Today is the feast of St Dunstan (909-988), a figure who perhaps ought to be better known than he is. Today’s Universalis has a good essay on him, in which it describes him as:
one of the three makers of England before the Norman Conquest: the others being King Alfred and King Athelstan.
The image illustrating this post is reputed to feature a self-portrait of Dunstan – namely, the figure in the bottom-right corner, kneeling at the feet of Christ. Clerk of Oxford explains that the text written alongside him says:
Dunstanum memet clemens rogo, Christe, tuere
Tenarias me non sinas sorbsisse procellas
(I ask, merciful Christ, that you protect me, Dunstan;
do not permit the Taenarian storms to swallow me).
Dunstan was clearly a remarkable figure. He was highly skilled in the arts of music, manuscript illumination and metalwork, to the extent that he seems have been dismissed from Athelstan’s court at the age of 26 after arousing his peers’ jealousy. He was restored to royal favour under King Edmund, who appointed him abbot of Glastonbury, from where he proceeded to rebuild English Benedictinism, cornerstone of the tradition of “English spirituality”.
In AD 960, Dunstan was appointed archbishop of Canterbury by King Edgar, and devised the coronation service for Edgar, which remains the basis of the British coronation service to this day. He also drew up the Regularis Concordia, which set out a version of the Rule of St Benedict for use by all monasteries in England – as well as, perhaps, having another lasting impact on English Christianity:
Remembering St Dunstan’s skill and delight in bell-making, we might note with gratitude his enduring influence the next time we hear the bells ringing from the parish church in some pretty English village, for, according to Peter Blair, there is “a sentence which recurs in the Regularis Concordia almost as a refrain,” and we might imagine that St Dunstan’s hand wrote it: “‘then all the bells shall peal.’”
When Ethelred (“the Unready”) became king in 978, Dunstan – who had backed Ethelred’s elder brother, Edward, for the throne – spent the next ten years concentrating on the affairs of his diocese, before dying in AD 988. He was immediately acclaimed as a saint, for reasons described by Edmund Bishop in an article quoted as the second reading for today’s Office of Readings:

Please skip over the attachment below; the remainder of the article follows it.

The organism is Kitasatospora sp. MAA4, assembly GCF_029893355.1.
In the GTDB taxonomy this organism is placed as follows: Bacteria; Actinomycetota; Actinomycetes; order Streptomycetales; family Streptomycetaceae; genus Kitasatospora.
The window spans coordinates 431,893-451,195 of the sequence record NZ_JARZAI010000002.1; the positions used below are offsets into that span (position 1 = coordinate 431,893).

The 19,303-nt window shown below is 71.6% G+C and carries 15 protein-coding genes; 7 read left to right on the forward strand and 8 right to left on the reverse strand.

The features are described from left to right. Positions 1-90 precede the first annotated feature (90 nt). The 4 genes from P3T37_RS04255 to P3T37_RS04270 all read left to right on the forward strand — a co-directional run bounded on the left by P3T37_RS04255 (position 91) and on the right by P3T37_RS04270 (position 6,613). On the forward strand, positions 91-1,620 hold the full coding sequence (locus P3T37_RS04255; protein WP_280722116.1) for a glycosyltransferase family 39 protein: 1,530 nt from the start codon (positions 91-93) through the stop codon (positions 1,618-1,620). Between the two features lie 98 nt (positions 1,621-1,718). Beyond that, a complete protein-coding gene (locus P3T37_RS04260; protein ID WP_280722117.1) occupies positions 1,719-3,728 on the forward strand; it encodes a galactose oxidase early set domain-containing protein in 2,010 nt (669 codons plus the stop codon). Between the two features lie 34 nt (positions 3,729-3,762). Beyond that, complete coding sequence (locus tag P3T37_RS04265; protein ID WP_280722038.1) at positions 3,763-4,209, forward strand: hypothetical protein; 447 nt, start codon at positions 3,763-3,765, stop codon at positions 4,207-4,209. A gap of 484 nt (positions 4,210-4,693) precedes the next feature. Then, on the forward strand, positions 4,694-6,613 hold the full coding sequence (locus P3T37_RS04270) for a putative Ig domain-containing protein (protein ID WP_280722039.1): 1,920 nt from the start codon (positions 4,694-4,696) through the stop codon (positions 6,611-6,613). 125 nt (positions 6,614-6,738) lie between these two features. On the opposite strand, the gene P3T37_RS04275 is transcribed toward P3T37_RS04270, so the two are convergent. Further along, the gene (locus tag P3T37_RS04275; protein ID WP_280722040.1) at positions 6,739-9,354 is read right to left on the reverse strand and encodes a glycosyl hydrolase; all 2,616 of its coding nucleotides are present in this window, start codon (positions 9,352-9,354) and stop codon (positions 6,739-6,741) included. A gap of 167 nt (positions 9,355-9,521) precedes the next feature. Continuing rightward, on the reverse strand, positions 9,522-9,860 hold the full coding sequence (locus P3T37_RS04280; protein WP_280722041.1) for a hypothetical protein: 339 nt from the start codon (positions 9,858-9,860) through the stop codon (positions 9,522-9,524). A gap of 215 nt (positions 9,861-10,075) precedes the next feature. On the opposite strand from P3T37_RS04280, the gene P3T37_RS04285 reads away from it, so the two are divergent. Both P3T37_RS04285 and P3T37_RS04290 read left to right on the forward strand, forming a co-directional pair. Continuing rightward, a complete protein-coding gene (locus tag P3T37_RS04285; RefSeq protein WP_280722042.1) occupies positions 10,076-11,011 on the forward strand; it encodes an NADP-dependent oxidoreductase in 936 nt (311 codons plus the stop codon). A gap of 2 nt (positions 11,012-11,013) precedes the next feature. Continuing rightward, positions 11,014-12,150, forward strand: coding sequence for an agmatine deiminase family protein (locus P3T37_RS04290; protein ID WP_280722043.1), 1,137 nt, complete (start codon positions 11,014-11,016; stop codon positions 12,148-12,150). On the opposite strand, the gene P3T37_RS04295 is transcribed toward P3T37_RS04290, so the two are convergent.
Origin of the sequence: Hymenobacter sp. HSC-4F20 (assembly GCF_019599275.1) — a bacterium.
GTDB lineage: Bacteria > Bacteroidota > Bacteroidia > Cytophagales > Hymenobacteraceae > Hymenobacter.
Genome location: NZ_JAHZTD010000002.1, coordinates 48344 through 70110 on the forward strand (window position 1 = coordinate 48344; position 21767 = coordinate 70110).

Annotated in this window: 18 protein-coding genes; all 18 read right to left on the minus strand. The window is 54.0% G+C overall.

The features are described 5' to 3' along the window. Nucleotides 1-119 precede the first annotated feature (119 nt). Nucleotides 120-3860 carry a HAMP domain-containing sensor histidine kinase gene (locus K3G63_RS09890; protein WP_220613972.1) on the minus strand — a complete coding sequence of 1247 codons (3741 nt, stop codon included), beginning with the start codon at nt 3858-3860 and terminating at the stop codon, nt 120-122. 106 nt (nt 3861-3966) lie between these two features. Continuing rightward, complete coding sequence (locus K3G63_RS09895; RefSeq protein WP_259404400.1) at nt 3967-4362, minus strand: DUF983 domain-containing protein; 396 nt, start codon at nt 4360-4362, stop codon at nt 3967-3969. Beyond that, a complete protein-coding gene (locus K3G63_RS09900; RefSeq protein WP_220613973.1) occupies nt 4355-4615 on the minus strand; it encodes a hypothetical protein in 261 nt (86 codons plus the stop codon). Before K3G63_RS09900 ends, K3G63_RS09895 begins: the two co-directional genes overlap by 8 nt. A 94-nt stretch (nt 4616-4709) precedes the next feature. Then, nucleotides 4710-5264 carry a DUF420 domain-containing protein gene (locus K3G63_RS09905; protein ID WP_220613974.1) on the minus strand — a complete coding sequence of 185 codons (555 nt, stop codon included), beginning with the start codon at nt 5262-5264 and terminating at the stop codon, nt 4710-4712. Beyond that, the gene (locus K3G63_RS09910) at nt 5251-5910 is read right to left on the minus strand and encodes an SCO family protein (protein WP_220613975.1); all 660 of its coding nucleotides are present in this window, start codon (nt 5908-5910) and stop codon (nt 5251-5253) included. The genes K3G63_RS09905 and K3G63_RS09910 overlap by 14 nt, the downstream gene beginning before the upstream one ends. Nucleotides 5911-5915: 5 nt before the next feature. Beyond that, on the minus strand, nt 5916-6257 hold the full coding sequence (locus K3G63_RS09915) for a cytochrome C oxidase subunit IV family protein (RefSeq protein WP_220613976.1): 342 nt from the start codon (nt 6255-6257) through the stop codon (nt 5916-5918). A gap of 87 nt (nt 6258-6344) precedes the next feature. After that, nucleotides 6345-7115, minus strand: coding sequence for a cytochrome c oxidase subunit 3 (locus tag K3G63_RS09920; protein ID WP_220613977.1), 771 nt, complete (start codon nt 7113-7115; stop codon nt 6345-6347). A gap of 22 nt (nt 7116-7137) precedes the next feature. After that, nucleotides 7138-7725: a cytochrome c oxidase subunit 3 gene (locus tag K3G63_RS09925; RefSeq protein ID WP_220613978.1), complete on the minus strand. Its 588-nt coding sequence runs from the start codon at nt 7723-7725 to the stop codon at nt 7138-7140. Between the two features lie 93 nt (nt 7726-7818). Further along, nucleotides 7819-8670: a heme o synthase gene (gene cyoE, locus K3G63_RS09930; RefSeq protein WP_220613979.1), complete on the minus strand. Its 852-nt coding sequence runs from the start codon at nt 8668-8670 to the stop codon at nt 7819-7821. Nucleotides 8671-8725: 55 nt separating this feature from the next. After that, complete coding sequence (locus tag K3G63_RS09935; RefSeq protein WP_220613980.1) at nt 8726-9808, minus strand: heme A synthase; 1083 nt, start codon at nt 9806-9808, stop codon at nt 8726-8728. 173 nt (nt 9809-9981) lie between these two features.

It was neither the statesman, the prelate, the monk, the patriot – though he was all these – who was thus honoured and venerated, but the man in whom those who had conversed and acted with him, seen and known him, had recognized the features of unworldliness, humbleness of heart, and love of God, which in their minds were associated with the idea of a saint.
As can be seen from just the brief sketch above, St Dunstan led a busy life, one which involved him for many years in the demanding politics of Anglo-Saxon court life. Not ideal circumstances, one might think, to impress people with your sanctity, yet (by the grace of God) Dunstan managed it. What was his secret? Edmund Bishop continues:
Thrown more than any other in the midst of the world and its cares, Dunstan walked in a sense alone; he felt the responsibilities imposed on him both by his position and his commanding character which necessarily made him a leader: others might rely upon him, he could lean on God alone. Recollection in God became thus the constant habit of his mind, so that when seemingly immersed in the tumult of secular affairs he could without break or effort pass on at once and enter face to face into the Divine Presence.
Maybe he should be the patron saint of busy people, or of politicians (to add to his existing patronage of metalworkers). In any case, that last quotation suggests that he provides a model for how Christians today can learn, when “immersed in the tumult of secular affairs”, to pass on “without break or effort … and enter face to face into the Divine Presence.”